[39] As an alternative to direct field measurements, the aboveground NPP was used to estimate the total aboveground and belowground NPP based on the means of pooled aboveground NPP [Campbell et al., 2000; Vitt et al., 2001]. Following a literature review, values of 50% and 30% of the aboveground net primary production (including moss layer) were considered as reasonable estimates of belowground NPP for wetlands with and without, respectively, accumulation of peat. In this manner, the total NPP was estimated in a range from 264 g C/m2/yr in permafrost bogs to 1602 C/m2/yr in shrubby swamps (excluding trees). Our results, however, show the different ratio between the aboveground and belowground NPP components, from 1: 0.6 at oligotrophic wetland sites (ridges, hollows and ryams) to 1:2 at eutrophic and mesotrophic grass- and shrub-dominated wetlands. Overall, our NPP estimates are close to those obtained for boreal wetlands in continental North America and Canada (summarized by Moore et al. [2002]), and show the similar range and variability.

[40] NPP correlates well with live biomass. These parameters in grassy wetlands are nearly proportional to each other. Ecosystems dominated by dwarf-shrub vegetation feature a different type of relationship between NPP and phytomass. Shrub ecosystems accumulate a large amount of aboveground phytomass, but their NPP is often lower than in grass-dominated wetlands. On the other hand, larger belowground biomass always corresponds to a larger NPP. The NPP to live biomass ratio increases southward from 0.27 in tundra dominated by polygonal wetlands, to 0.38 in northern taiga, 0.46 in southern and middle taiga, 0.53 in forest-steppe areas (eutrophic and mesotrophic wetlands) and 0.65 in steppe areas (grass-dominated wetlands).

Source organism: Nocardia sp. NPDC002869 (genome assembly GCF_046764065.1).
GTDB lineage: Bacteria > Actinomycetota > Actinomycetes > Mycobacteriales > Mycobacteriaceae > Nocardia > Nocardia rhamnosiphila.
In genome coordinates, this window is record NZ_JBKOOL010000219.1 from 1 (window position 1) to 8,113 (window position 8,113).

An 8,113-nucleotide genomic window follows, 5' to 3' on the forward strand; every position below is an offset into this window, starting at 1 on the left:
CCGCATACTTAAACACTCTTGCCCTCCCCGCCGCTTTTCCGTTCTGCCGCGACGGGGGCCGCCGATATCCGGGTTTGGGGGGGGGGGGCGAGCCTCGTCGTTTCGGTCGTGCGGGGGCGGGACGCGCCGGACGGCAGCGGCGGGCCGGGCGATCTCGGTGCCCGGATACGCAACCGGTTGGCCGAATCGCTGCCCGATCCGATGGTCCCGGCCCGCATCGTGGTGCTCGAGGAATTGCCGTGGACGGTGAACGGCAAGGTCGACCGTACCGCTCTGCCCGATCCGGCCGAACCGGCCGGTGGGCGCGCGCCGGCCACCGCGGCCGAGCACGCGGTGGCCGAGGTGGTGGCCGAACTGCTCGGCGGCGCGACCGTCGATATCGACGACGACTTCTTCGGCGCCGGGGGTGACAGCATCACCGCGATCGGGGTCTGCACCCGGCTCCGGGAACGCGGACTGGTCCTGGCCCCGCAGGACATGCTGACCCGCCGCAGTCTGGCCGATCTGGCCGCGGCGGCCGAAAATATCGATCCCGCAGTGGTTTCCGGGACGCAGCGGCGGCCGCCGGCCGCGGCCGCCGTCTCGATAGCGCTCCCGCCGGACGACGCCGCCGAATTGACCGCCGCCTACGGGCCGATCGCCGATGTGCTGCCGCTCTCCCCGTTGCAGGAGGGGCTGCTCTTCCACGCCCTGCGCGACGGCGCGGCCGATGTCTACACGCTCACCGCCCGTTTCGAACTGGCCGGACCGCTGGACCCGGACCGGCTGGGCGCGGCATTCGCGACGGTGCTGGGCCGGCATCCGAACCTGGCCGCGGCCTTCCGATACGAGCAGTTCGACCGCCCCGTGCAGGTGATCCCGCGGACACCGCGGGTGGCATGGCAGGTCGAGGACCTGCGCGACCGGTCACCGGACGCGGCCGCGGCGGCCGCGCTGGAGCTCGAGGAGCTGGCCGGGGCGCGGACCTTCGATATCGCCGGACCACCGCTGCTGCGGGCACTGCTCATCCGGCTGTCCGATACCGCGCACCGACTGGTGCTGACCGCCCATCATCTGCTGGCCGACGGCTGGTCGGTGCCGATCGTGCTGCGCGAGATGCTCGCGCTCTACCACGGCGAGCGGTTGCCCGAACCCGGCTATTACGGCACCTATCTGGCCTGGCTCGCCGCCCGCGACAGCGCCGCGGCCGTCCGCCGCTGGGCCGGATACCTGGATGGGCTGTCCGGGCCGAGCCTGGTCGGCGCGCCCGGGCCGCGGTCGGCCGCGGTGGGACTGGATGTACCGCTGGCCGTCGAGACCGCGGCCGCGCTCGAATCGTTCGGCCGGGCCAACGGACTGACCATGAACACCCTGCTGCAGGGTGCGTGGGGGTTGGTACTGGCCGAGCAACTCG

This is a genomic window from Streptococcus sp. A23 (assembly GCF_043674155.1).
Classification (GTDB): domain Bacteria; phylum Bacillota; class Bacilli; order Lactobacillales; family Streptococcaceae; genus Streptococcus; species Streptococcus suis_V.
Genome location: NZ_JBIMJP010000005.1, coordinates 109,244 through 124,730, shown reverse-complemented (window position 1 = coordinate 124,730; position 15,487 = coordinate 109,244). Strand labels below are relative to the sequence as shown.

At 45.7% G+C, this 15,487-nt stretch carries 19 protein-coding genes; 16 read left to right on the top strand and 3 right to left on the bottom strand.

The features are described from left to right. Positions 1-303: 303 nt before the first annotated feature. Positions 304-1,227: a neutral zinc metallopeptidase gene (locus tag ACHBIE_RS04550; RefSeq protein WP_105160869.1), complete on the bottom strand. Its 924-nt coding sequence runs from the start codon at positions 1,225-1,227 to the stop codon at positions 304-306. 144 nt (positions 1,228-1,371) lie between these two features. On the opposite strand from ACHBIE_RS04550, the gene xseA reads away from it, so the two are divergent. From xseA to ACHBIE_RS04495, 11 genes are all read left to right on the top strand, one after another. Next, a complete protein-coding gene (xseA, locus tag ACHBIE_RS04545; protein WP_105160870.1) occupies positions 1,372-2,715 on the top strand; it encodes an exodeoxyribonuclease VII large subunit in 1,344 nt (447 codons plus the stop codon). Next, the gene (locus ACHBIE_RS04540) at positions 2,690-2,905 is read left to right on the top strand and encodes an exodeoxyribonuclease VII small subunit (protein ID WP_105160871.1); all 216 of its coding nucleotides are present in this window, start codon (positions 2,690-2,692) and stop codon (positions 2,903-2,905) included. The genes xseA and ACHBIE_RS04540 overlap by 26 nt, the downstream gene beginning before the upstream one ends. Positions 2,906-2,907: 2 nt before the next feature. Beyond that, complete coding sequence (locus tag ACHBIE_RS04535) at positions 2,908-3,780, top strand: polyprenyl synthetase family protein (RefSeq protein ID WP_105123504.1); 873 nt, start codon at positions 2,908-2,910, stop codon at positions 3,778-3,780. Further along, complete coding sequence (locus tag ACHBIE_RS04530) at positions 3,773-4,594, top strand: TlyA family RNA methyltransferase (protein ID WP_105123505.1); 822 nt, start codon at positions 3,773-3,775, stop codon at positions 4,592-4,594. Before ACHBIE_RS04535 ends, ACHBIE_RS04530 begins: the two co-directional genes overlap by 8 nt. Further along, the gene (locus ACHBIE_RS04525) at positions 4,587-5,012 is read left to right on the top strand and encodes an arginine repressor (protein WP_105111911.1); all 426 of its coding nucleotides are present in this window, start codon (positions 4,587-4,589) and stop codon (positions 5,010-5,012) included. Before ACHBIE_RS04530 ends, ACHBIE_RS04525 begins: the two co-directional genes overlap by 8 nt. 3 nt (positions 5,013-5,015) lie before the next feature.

[41] Our results (Table 3) suggest that the live biomass of wetlands amounts to only 10–30% of the total biomass content of upland forest ecosystems in the same climatic region, as estimated by Bazilevich [1993] (not shown). Amounts of the wetland biomass are close to those of upland grasslands, and they exhibit similar latitudinal variability.

[42] On the other hand, NPP values on the wetlands were found to be similar or even sometimes higher than upland forests in all the climatic conditions. The highest NPP was observed in southern grassland-type (meso- and eutrophic) wetlands, where NPP is 1.5–2 times higher than in coniferous forests in the same region.